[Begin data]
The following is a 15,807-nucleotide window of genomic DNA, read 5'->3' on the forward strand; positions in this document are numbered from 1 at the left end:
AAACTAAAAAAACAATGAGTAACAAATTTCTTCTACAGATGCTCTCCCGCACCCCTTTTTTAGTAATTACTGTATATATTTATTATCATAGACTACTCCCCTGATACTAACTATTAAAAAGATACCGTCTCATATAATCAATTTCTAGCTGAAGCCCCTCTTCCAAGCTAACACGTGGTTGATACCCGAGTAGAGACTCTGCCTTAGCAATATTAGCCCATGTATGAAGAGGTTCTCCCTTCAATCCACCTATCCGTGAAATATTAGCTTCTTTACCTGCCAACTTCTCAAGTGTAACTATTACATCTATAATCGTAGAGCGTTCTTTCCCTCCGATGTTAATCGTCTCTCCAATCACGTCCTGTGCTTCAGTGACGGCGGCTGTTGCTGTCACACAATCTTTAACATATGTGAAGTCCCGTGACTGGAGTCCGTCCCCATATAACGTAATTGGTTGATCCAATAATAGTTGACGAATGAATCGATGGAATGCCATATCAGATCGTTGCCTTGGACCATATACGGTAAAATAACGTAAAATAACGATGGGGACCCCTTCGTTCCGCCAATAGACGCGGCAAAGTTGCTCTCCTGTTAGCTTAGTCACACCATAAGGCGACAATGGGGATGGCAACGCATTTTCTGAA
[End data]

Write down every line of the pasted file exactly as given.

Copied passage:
The following is a 15,807-nucleotide window of genomic DNA, read 5'->3' on the forward strand; positions in this document are numbered from 1 at the left end:
AAACTAAAAAAACAATGAGTAACAAATTTCTTCTACAGATGCTCTCCCGCACCCCTTTTTTAGTAATTACTGTATATATTTATTATCATAGACTACTCCCCTGATACTAACTATTAAAAAGATACCGTCTCATATAATCAATTTCTAGCTGAAGCCCCTCTTCCAAGCTAACACGTGGTTGATACCCGAGTAGAGACTCTGCCTTAGCAATATTAGCCCATGTATGAAGAGGTTCTCCCTTCAATCCACCTATCCGTGAAATATTAGCTTCTTTACCTGCCAACTTCTCAAGTGTAACTATTACATCTATAATCGTAGAGCGTTCTTTCCCTCCGATGTTAATCGTCTCTCCAATCACGTCCTGTGCTTCAGTGACGGCGGCTGTTGCTGTCACACAATCTTTAACATATGTGAAGTCCCGTGACTGGAGTCCGTCCCCATATAACGTAATTGGTTGATCCAATAATAGTTGACGAATGAATCGATGGAATGCCATATCAGATCGTTGCCTTGGACCATATACGGTAAAATAACGTAAAATAACGATGGGGACCCCTTCGTTCCGCCAATAGACGCGGCAAAGTTGCTCTCCTGTTAGCTTAGTCACACCATAAGGCGACAATGGGGATGGCAACGCATTTTCTGAA